How to structure your talk

There are lots of ways to structure a great talk. Here are a few options:

"I was riding high… then it all came crashing down… here the secret I learned…"

You begin with a personal story, explaining something that went wrong in the past, then reveal that you fixed it, and then explain the solution you found — that's the craft lesson. This is an appealing format for a speech because it lets you tell a personal story, establishing both your vulnerability and your credentials. I do a version of this speech that goes: "I was a successful MFA student winning awards… but then my first novel was rejected by publishers… so I decided to figure out what I was doing wrong… leading to a new publisher asking for a manuscript… and what I discovered during that dark time is what I'm teaching you today." I then begin the craft lesson, teaching a technique / approach, while repeatedly referring back to that initial experience, illustrating my mistakes or pointing out common misunderstandings.

"People always tell you to do… but that doesn't make sense because… instead do this…"

This is a really elegant structure if you don't want to base your talk around a personal story. Instead, you can begin by provoking the attendee's curiousity. "Writing teachers always talk about the hero's journey, don't they? They tell you that the structure goes like this… Well here's a funny thing: Joseph Campbell never actually said… And when you look at these famous novels, they actually don't do that thing at all. Instead, they do something else, something I call ___. Here's how you can start using my approach in your novel..."

"You've probably been doing this…. but that doesn't work because… here's a better way…"

This is apparently a stand-by in the webinar world: "Old Way / New Way." It clearly works when done well, but you better be confident you understand your audience properly. It can be awkward if the audience doesn't recognise themselves in your "Old Way." 

"Name the enemy…"

This is a speech structure that I learned about here: "Want a Better Pitch?" (Warning. Elon Musk is there.)

Should I use slides?

Probably.

If you are an experienced Youtuber or radio host, then go ahead and just speak straight to camera.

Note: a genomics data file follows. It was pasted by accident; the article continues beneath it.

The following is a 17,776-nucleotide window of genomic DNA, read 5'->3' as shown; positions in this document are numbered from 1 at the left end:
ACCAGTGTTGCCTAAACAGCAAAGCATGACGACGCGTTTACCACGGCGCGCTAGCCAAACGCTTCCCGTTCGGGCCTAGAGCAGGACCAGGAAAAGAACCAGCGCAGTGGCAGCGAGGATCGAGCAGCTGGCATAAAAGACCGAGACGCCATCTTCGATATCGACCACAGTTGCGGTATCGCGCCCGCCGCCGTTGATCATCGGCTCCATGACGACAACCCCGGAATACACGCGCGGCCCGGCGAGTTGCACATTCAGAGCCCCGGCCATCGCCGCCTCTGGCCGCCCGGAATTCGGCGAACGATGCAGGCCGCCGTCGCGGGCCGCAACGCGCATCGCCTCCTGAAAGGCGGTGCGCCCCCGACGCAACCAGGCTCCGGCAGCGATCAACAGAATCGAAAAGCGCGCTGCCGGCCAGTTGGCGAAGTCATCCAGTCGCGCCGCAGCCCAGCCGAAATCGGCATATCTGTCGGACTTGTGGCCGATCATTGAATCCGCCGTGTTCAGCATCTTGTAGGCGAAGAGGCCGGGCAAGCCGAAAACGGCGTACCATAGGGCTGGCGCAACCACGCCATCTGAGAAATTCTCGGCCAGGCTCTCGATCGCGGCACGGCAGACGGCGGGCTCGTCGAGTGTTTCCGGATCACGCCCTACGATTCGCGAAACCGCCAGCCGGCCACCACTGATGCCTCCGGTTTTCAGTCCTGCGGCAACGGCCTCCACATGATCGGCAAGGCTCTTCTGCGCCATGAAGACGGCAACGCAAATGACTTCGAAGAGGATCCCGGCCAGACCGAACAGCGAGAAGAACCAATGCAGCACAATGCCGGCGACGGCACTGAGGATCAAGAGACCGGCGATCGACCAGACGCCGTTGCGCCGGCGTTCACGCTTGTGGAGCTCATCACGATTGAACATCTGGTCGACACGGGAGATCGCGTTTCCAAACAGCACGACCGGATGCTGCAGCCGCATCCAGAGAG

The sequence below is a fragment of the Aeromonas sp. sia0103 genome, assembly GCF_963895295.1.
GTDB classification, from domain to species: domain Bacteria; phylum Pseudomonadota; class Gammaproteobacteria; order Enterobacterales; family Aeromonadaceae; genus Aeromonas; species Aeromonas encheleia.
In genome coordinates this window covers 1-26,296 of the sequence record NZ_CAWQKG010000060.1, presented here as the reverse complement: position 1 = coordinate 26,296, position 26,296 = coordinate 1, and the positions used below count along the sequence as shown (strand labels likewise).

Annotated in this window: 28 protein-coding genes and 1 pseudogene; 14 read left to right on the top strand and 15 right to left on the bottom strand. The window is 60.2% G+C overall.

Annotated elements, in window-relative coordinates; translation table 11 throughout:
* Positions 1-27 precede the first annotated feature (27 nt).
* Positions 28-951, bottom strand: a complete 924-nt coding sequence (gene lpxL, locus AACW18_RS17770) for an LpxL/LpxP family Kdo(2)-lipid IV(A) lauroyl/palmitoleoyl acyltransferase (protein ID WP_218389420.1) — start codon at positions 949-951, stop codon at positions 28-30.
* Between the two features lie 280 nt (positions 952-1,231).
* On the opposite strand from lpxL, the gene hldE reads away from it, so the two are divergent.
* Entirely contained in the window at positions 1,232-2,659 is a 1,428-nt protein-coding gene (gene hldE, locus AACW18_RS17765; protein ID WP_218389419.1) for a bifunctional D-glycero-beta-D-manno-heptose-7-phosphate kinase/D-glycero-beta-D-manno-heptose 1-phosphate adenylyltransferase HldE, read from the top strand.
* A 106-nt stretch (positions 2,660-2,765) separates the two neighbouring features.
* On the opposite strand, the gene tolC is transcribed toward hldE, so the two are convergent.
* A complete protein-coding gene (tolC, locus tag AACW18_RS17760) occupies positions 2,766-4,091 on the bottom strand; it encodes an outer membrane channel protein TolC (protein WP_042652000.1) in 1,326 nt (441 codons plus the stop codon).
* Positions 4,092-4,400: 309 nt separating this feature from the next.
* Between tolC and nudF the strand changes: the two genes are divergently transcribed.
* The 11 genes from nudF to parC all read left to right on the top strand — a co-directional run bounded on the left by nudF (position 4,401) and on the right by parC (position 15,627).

This is harder than it seems, however.

Experts at teaching webinar technique generally advise that we use slides, claiming that it's easier for the attendee to pay attention and learn when they don't have to stare at your face for an hour.

If you do decide to use slides, I recommend keeping them simple. One sentence per slide. Or an image. It's always better to use more slides than to try to cram more stuff on fewer slides. 

If you are speaking live, feel free to email me the slides before the session (as a pdf) and I'll upload them to the webinar — so that they are ready for you.

HOw do I sell something?

A standard close in a live speech goes something like...

  1. "So that's the lesson…"
  2. "If you are struggling with the same problems I described…."
  3. "Here's a special offer on my solution…"
  4. "And here is the evidence it works…"

Don't be embarrassed to sell something. Most of the audience in this summit will be familiar with online writing teachers and their offers / courses / pdf downloads. People care deeply about their writing and want to get better.

It's certainly possible to pitch and sell a $200+ product live. But if you are new to speaking, you might be better off pitching a free offer. You'll be less stressed and the chance of success is higher. 

I recommend sending people to a landing page where they can sign up for something free — in exchange for their email address:

  • a free chapter or excerpt
  • the waiting list to your course
  • a portion of the course 
  • a simple pdf download

This approach is low-stakes and gets people on your mailing list. Then you can try multiple times to pitch your paid product. Often people just need time to figure out if they have time to join your course / product etc. 

If you aren't sure what a landing page is, here's one of mine as an example: Write Better Sentences

If you have questions how you would get people to sign up to your mailing list, I recommend you create a free account with ConvertKit. It's a great email tool that I have used for the past four years, and I've built my entire online teaching business around it. ConvertKit is free until you hit 1,000 subscribers or want to use it in more complex ways. 

I love ConvertKit. Sign up with my affiliate link and I'll give you all the tech support and advice you need: Get a free ConvertKit account.